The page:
The Way - a New-found Interest in an Old Tradition
A new movie called The Way, has called attention to an ancient practice known as a pilgrimage, which according to the Encyclopedia of Catholic Devotions and Practices is “the practice of traveling to a holy place to obtain some spiritual benefit. ” Christians have been making pilgrimages for centuries, some to places that Christ was known to have visited, and others to shrines or other holy places associated with the Blessed Mother or the saints. One of the most famous pilgrimages which has been memorialized for all time in The Canterbury Tales is the pilgrimage to the shrine of St. Thomas Becket in England.
The conduct of pilgrims on some of these pilgrimages was not always what you would expect for people on a holy mission, and Church leaders noted that “a pilgrimage might become an end in itself; the journey and the religious exercises a substitute for inner conversion, “ and some of them discouraged the practice. That did not stop the fervor for these journeys, however, and during the middle ages a network of highways to important shrines was forged by pilgrims who moved slowly on foot across the countryside to their destinations. Some were fulfilling the penances imposed by a priest in confession, while others were seeking favors or going to give thanks for favors answered.
In the ninth century the Shrine of Santiago de Compostela (St. James the Greater) became a favorite destination of pilgrims from all over Europe. The remains of St. James are believed to be buried there, and pilgrims carried a scallop shell taken from the sea as proof of their pilgrimage. That scallop shell, which is the symbol of St. James, is now the emblem of this pilgrimage.
It is on this pilgrimage to Santiago de Compostela that The Way is set. This is a modern-day story of conversion. The reasons these characters are on pilgrimage in many ways epitomize the concerns of Church leaders of the past that “a pilgrimage might become an end in itself; the journey and the religious exercises a substitute for inner conversion. “ There are elements in The Way that will disturb faithful Catholics, such as the scattering of human ashes by the main character. However, he is a lapsed Catholic and is not likely to know that this practice is forbidden. The movie is not billed as a Catholic movie, nor should one assume that it is. But intertwined throughout are Catholic themes. The Church leaders in Spain were concerned that the film-makers would not treat the subject with due respect, but their fears were put to rest when they saw the film. This was the only time they have allowed Hollywood film-makers into the Cathedral at Santiago de Compostela, and they were not disappointed.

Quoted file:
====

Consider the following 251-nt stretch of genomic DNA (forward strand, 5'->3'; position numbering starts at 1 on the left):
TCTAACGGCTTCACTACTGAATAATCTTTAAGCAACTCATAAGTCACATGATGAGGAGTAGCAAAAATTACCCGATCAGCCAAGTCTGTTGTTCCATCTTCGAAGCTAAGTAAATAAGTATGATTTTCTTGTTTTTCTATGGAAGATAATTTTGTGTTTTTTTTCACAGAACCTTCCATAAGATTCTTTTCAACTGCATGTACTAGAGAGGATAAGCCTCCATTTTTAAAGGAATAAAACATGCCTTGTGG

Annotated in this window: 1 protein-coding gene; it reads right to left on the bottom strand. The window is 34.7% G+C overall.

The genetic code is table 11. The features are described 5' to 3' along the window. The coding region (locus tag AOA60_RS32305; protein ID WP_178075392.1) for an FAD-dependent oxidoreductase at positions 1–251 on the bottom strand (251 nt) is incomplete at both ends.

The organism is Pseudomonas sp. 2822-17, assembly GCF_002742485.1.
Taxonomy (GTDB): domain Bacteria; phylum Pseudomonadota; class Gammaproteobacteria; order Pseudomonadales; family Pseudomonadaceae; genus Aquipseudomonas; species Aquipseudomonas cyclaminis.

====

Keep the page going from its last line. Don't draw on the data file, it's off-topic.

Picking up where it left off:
People make the pilgrimage today for a variety of reasons, secular, health and religious. All of these elements are seen in The Way, and the conclusion may surprise the viewers. To learn more about this pilgrimage, you can read of the experiences of a Catholic priest in Discovering the Camino de Santiago, A Priest's Journey to the Tomb of St. James. In this book, Fr. Markey gives practical advise for making the long pilgrimage, often referred to as the Camino, and he relates the spiritual benefits to be gained by one whose heart is ready for such a journey. In yet another book, Hiking the Camino, Fr. Pivonka, T.O.R., relates his experiences on this pilgrimage. Through the trials of the pilgrimage, he shows how it is a metaphor for life.
For anybody who is interested in the idea of pilgrimage, whether or not it be to Santiago de Compostela, there are many resources available. Not all people choose to stay in the hostels which dot the pilgrimage routes, and choose instead to stay in convents or monasteries. And while some may wander far afield, even to the Holy Land as related in Elizabeth, A Holy Land Pilgrimage, some will choose to stay closer to home and make a pilgrimage to an American shrine. Since pilgrimages are part of our Catholic heritage, check out the pilgrimage resources available on our website.